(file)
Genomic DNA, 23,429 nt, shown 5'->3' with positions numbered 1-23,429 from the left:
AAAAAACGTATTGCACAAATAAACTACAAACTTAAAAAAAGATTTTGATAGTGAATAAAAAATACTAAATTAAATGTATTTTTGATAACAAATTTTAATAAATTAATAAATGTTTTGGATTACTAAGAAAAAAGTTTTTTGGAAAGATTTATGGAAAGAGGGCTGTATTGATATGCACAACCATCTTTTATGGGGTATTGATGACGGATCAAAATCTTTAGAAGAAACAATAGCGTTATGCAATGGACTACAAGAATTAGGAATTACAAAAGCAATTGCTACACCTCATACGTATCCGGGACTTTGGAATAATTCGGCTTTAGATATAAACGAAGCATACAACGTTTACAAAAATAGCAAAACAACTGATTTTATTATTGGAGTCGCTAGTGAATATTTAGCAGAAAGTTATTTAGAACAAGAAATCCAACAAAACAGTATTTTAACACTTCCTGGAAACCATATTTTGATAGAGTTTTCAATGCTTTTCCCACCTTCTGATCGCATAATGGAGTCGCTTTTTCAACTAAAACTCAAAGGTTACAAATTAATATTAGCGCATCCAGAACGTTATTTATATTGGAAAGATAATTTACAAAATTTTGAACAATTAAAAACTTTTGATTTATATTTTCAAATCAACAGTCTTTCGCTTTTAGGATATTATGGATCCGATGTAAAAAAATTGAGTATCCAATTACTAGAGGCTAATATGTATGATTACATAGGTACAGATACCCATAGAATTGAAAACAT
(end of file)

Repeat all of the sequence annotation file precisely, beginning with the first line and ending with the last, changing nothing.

Genomic DNA, 23,429 nt, shown 5'->3' with positions numbered 1-23,429 from the left:
AAAAAACGTATTGCACAAATAAACTACAAACTTAAAAAAAGATTTTGATAGTGAATAAAAAATACTAAATTAAATGTATTTTTGATAACAAATTTTAATAAATTAATAAATGTTTTGGATTACTAAGAAAAAAGTTTTTTGGAAAGATTTATGGAAAGAGGGCTGTATTGATATGCACAACCATCTTTTATGGGGTATTGATGACGGATCAAAATCTTTAGAAGAAACAATAGCGTTATGCAATGGACTACAAGAATTAGGAATTACAAAAGCAATTGCTACACCTCATACGTATCCGGGACTTTGGAATAATTCGGCTTTAGATATAAACGAAGCATACAACGTTTACAAAAATAGCAAAACAACTGATTTTATTATTGGAGTCGCTAGTGAATATTTAGCAGAAAGTTATTTAGAACAAGAAATCCAACAAAACAGTATTTTAACACTTCCTGGAAACCATATTTTGATAGAGTTTTCAATGCTTTTCCCACCTTCTGATCGCATAATGGAGTCGCTTTTTCAACTAAAACTCAAAGGTTACAAATTAATATTAGCGCATCCAGAACGTTATTTATATTGGAAAGATAATTTACAAAATTTTGAACAATTAAAAACTTTTGATTTATATTTTCAAATCAACAGTCTTTCGCTTTTAGGATATTATGGATCCGATGTAAAAAAATTGAGTATCCAATTACTAGAGGCTAATATGTATGATTACATAGGTACAGATACCCATAGAATTGAAAACAT